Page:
Many water utilities are now harnessing customer insights to inform decision-making and, at a broader level, are prioritising customer-centricity in business models.
Along with promoting enhanced customer satisfaction and trust, targeted collaboration can play a pivotal role in helping to shape a utility’s strategic framework and planning priorities, with utilities linking customer-derived insights to asset management and investment decisions.
However, in order to realise the full benefits of embracing enterprise customer-centricity, utilities need to ensure that coordinated, end-to-end systems are in place, underpinned by a supportive organisational culture, and typically complemented by the integration of new technologies.
SA Water has committed to customer-centricity across its operations in the past five years, with General Manager Customer Delivery Kerry Rowlands pointing to a uniform sense of purpose as having been pivotal in the utility’s adoption of the model.
“We have gone from very limited customer engagement through to not making decisions about our future, or even about a new technology we’re deploying, without having customer involvement,” she said.
“It’s been quite a surprising experience because, while we’re knowledgeable in the industry, what our customers want when we talk to them can be quite different. We now have absolute confidence in implementing new initiatives, knowing it’s what our customers want us to do.”
Rowlands said leadership and internal feedback have played an important role in SA Water’s adoption of customer-centricity, with “strong direction required for cultural shift within an organisation”.
“The challenge is ensuring that you have the right culture in your organisation – and with a large organisation like ours, it’s ensuring your policies and procedures and measures of success drive behaviour,” she said.
“You’ve got to have all of those things aligned to customer outcomes, and that’s when you really start seeing the difference.”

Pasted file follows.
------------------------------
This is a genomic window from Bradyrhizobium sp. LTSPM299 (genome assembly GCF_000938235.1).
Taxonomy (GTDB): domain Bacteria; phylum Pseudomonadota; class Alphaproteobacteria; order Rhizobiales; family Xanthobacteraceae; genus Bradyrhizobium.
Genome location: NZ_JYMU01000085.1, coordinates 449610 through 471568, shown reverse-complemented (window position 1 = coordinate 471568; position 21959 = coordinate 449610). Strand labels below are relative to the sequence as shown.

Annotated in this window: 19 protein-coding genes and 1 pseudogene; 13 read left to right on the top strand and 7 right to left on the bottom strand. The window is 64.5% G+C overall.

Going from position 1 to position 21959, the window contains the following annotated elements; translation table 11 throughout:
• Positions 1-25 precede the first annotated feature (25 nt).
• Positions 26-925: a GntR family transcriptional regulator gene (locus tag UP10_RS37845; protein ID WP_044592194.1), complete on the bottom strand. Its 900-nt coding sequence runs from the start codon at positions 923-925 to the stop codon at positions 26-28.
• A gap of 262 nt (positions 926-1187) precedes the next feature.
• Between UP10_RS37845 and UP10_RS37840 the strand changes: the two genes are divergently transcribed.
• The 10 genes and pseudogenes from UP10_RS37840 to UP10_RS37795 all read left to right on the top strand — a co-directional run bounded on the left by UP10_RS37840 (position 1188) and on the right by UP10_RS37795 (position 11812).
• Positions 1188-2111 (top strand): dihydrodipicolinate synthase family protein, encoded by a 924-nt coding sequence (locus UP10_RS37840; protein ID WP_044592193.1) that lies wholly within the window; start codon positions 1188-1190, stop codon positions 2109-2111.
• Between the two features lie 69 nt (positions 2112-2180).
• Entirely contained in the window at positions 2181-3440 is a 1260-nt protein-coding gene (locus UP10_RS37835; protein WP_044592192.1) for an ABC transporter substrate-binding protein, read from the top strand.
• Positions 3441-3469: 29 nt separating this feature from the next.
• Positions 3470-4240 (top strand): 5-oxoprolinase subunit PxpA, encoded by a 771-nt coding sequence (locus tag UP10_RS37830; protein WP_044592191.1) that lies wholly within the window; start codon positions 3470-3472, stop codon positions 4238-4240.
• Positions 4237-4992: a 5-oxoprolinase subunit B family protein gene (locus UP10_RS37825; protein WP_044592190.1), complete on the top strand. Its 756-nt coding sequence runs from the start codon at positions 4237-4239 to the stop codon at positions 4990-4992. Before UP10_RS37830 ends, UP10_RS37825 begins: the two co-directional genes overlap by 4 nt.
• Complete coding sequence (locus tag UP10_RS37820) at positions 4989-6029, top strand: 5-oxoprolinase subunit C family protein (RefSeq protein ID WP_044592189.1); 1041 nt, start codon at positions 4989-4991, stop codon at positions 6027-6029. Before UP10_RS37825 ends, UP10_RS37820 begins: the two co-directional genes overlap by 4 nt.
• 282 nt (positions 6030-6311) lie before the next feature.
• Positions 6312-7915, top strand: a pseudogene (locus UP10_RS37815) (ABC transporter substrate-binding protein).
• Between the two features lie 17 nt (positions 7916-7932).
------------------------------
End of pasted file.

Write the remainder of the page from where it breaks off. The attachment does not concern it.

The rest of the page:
Sydney Water Customer Hub Manager Darren Cash also pointed to cultural change as being an important issue for utilities seeking to adopt a more customer-focused approach.
The launch of Sydney Water’s Customer Hub last year marked a significant shift in the utility’s operations, and Cash singled out customer feedback as “one of the key ways to overcome the cultural change challenge”.
“It takes time to get everyone involved with that end-to-end customer process and understanding of what this means to them and how they’d do things differently,” he said.
“One of the key tools that we used for this is real-time customer feedback.
“Whenever we complete a piece of work for a customer, they have the opportunity to provide us with feedback, good or bad, and that feedback is conveyed back to the people actually involved in that task.”
Utilities are engaging with customers in a variety of ways, from community education programs to online surveys, and it is important to establish a robust framework within which to guide this engagement.
Davina McCormick, General Manager Customer Engagement at ACT utility Icon Water, observed that “a range of tools are required to unpack what customers really want or think”.
“Part of this process is framing things for customers so they understand us and we understand them – finding the right metrics and measuring things in a way that addresses the customer’s perspective and impact,” she stated.
“By the same token, we must be careful not to ask simplistic questions on complicated issues. It’s about engaging and educating in a meaningful way that builds customers’ knowledge and capacity to contribute to the decision-making process.”
TasWater Program Manager Price and Service Plan Eamon Sullivan advised that TasWater relied largely upon traditional engagement methods in developing its Long Term Strategic Plan (LTSP), including focus groups and telephone surveys.